Vol 446|15 March 2007


Biological programming
The digital nature of molecules such as DNA means they can be used in computers.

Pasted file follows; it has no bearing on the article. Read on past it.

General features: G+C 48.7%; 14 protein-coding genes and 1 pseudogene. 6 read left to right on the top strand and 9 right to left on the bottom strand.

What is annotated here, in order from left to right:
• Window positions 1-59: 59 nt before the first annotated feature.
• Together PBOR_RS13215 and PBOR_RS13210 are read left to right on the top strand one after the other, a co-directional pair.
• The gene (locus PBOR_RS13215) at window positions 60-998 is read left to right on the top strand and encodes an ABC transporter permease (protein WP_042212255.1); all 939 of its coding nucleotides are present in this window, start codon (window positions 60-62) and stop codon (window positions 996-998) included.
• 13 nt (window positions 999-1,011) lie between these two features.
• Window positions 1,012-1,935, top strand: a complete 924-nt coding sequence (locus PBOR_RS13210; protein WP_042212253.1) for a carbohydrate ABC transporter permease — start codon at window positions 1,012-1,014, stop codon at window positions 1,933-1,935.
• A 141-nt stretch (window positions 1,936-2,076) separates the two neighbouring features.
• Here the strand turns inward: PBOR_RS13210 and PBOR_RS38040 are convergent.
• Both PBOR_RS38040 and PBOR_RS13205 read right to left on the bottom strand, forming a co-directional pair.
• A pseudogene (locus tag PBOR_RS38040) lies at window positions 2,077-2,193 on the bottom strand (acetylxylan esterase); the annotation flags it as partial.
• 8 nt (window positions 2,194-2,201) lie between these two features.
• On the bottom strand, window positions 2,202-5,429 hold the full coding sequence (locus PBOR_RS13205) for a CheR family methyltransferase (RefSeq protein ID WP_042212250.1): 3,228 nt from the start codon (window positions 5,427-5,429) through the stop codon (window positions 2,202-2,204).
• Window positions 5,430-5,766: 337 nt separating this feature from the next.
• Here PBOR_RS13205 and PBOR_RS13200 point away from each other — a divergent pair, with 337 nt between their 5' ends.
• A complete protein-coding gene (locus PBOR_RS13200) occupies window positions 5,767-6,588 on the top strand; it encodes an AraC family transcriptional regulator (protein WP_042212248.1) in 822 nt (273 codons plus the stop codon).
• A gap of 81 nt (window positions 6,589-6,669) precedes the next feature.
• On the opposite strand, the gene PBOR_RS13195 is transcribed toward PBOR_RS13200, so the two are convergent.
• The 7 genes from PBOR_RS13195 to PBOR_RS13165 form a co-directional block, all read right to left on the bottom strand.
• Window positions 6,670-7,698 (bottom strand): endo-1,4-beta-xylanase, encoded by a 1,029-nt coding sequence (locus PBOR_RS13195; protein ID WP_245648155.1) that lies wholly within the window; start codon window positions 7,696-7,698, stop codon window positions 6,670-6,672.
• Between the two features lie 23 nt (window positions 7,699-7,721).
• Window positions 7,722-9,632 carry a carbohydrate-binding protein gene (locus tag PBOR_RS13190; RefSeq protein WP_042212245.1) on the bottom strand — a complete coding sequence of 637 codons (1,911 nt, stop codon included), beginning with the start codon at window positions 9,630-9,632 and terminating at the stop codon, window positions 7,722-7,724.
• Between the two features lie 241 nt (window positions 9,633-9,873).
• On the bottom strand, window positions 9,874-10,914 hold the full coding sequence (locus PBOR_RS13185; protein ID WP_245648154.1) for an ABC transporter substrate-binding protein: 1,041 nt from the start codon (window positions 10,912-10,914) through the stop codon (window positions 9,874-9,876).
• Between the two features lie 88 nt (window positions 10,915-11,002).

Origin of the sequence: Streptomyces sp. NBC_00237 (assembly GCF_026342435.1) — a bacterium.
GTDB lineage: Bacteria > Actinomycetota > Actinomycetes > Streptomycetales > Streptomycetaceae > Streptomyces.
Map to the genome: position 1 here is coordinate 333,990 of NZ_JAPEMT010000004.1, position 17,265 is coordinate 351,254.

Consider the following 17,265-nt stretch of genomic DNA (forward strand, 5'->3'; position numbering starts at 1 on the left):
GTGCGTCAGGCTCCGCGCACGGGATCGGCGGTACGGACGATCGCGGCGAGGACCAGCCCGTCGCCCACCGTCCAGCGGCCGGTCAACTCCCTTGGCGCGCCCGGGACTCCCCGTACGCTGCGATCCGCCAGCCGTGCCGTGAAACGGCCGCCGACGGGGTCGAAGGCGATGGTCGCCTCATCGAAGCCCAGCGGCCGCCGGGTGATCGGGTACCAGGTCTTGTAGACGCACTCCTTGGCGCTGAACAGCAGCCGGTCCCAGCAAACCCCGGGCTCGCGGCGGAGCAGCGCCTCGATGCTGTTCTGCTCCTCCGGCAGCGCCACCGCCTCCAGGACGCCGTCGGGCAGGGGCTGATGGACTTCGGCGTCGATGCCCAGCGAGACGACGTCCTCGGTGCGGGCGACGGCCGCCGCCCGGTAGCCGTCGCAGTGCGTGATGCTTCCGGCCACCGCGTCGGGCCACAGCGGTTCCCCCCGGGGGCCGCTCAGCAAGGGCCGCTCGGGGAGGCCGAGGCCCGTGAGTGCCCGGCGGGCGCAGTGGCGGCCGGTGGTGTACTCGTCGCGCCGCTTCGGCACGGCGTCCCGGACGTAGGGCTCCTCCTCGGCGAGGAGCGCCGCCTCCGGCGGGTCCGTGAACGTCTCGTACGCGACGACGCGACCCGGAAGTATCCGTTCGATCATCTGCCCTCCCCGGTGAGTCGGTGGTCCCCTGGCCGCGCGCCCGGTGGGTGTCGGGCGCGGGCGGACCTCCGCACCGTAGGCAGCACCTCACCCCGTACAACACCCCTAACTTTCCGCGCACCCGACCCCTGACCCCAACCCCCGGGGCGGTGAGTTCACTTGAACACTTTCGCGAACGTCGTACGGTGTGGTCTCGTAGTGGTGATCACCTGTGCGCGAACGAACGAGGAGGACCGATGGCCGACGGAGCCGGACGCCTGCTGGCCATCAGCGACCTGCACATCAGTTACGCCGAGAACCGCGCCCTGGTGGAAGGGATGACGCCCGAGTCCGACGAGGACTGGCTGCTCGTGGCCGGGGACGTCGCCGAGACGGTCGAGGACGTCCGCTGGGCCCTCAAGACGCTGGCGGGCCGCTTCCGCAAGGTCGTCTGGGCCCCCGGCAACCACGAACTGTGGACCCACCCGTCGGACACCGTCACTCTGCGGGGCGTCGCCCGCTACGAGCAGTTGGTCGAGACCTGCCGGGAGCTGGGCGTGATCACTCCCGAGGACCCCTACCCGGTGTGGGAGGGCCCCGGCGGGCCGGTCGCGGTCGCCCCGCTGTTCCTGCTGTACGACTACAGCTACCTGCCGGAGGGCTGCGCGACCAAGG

Genesis Machines: The New Science of Biocomputing by Martyn Amos Atlantic Books: 2006. 320 pp. £18.99 some sobriety into the narrative, lest the reader believes that home computers running on DNA are just around the corner. Indeed, he points out right from the beginning that DNA computation is unlikely to replace its silicon-based forerunner, but rather be confined to special problems. What these will be is not at all clear, because the initial excitement about DNA’s ability to tackle problems in the most difficult category, such as factoring a number into its prime components, quickly waned when it became clear that thousands of litres of DNA would be necessary to solve problems that are now just beyond the reach of conventional computers. But Amos insists that DNA computation is interesting in its own right because of the lessons it teaches us about computation in biology. The last two chapters are therefore devoted to endeavours only indirectly related to the quest for a DNA-based computer, namely DNA self-assembly and synthetic biology. As Amos explains, the stability of DNA and its digital nature can be used to create — or should we say program — structures on a nanometre scale, a feat that is exceedingly difficult to achieve Programmable computers have been developed that use DNA. using non-biological material. Perhaps one of the weaknesses of this book Inspired by the pioneering work of crystallois a result of the unavoidable interdiscipli- grapher Ned Seeman at New York University, nary nature of its subject. For the lay reader Erik Winfree and Paul Rothemund of the Califor whom this book is written, the concepts of fornia Institute of Technology set out to show Turing universality, the complexity of ‘P versus that DNA can be programmed to fold into arbiNP’, and the biochemistry of DNA are likely to trary structures whose intricacy can only be be difficult subjects, and Amos’s introductions revealed by atomic force microscopy. include biographical sketches of their main Synthetic biology, on the other hand, conprotagonists. As a result, more than 100 pages cerns the creation of biological systems from go by before Adleman’s pioneering experi- scratch or from components that had other ment can be described in detail, and even then functions. Behind it lies the concept that we it is interrupted by a narrative of the trials, do not need to understand every single detail tribulations and ultimately triumph of Kary of a complex system in order to be satisfied Mullis and his discovery of the polymerase with what we know. After all, very few people chain reaction. understand down to the level of the electronNevertheless, the central discoveries in this ics the workings of my laptop computer. But rapidly evolving field are covered, and the this does not worry me because I know that inevitable critics of this endeavour are not someone knows how to make it, so there is sufoverlooked. Amos does a good job of injecting ficient knowledge to create another one just